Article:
The first time John Uelses tried to vault over 16 feet, he failed in the delicate coordination of speed, balance, strength and patience that is required to manage the flexible fiber-glass vaulting pole he uses. Mostly he failed in patience.
He scrambled out of the pit at Madison Square Garden, where he was competing in the Millrose Games, and walked over to Aubrey Dooley, who is his superior officer at Quantico, Va. Marine Lieutenant Dooley gave Marine Corporal Uelses (pronounced Yool-sez) a few words of advice. John picked up the dark-brown glass pole and returned to the runway for his second try at 16 feet and a quarter of an inch.
"I told him to wait longer for the kick from the pole," Dooley said. "On fiber glass you have to wait and wait and wait and then you have to wait a little longer. He rushed that last vault and threw his feet into the crossbar."
Uelses stood quietly about two-thirds of the way down the 140-foot board runway. As he composed himself, Dooley said, in a very quiet voice, "He's going to make 16 feet tonight. You watch." Uelses did not make it on his second try, however. Again he failed to wait for the glass pole to uncoil and give him the extra flip of momentum he needed to get over.
Again he came over to Dooley and talked briefly and seriously for a moment. "I told him to wait, keep his shoulders parallel to the ground and pray," Dooley said. "He needs all the help he can get on this one."
This time Uelses waited. The brown vaulting pole bent in a deep, taut arc, and Uelses hung on it upside down for what seemed a long time until the pole snapped straight. Uelses pulled himself up into a handstand at the top of it, legs aimed at the smoky ceiling of the Garden. Then, in a quick rush, he was clear over the crossbar, with inches to spare, and dropping down.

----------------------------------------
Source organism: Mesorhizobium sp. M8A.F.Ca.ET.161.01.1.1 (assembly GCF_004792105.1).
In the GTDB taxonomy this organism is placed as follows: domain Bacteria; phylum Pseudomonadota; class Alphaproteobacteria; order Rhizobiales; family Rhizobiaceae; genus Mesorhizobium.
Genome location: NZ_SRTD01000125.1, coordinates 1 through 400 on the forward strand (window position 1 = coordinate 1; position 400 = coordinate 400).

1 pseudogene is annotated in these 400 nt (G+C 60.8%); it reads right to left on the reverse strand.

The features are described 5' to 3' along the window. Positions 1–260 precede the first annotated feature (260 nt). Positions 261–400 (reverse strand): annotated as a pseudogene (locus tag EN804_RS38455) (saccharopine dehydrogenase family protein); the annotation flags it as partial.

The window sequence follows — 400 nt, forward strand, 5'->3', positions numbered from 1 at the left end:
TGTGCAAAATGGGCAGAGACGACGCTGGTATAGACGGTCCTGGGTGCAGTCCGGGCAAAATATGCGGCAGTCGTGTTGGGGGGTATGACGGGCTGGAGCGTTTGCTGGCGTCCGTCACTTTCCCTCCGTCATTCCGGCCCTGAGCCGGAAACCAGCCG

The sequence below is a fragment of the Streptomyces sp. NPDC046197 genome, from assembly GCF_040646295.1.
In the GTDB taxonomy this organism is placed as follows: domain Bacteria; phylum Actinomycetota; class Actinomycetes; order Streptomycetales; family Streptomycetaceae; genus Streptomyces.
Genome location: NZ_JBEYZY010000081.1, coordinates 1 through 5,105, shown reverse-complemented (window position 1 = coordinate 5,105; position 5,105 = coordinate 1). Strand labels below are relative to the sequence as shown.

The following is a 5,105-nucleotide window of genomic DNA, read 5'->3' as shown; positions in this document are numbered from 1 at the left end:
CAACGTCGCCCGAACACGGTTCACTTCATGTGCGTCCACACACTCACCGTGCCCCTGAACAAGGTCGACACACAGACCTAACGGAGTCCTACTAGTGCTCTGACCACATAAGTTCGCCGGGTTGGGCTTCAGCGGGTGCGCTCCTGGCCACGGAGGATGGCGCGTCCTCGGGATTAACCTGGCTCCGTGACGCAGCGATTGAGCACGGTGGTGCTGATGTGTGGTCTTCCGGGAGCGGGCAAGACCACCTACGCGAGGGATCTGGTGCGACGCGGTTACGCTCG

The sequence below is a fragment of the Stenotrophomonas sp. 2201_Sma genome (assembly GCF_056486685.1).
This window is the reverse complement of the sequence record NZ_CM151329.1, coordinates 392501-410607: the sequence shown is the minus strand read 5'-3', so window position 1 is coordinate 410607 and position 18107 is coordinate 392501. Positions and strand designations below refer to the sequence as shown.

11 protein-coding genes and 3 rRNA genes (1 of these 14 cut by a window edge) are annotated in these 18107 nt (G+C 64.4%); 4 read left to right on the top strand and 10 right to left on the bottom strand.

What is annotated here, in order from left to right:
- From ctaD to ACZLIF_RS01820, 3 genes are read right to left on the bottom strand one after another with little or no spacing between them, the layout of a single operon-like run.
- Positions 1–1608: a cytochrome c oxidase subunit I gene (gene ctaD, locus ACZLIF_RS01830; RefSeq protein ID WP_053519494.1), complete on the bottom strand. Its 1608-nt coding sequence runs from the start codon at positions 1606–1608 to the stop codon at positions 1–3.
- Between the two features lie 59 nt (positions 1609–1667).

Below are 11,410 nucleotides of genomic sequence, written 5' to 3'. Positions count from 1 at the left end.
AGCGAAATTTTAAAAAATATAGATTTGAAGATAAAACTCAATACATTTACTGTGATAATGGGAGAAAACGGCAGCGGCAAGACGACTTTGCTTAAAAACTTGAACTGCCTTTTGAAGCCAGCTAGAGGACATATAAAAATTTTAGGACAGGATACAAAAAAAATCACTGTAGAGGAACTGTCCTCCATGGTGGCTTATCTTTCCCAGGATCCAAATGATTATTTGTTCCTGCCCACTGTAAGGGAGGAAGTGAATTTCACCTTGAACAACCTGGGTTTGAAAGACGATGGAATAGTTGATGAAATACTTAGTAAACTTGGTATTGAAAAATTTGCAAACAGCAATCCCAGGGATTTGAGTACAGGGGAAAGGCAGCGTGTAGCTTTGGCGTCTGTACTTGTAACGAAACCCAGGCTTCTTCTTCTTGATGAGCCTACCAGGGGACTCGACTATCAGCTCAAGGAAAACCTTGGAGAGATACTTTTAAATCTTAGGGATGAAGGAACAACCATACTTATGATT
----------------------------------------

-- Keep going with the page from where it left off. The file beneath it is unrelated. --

In the sudden rush of well-wishers and photographers toward the pit someone knocked the crossbar off the standards. This set off a 24-hour flurry of speculation as to whether or not Uelses would be credited with his world indoor record, because the bar could not be measured again after his vault. Uelses himself seemed shocked when he heard this.
"What should I do, coach?" he asked Jumbo Jim Elliott, the Villanova coach who had Uelses under his care on the American track team that competed in Europe last summer.
"Keep your mouth shut," Jumbo said. "Just tell them you'll do it again."
Uelses followed Elliott's advice. "If this one doesn't count, I'll do it again," he said. Then, the next night in Boston, he did. This time he cleared 16 feet � of an inch, and no one knocked the crossbar down.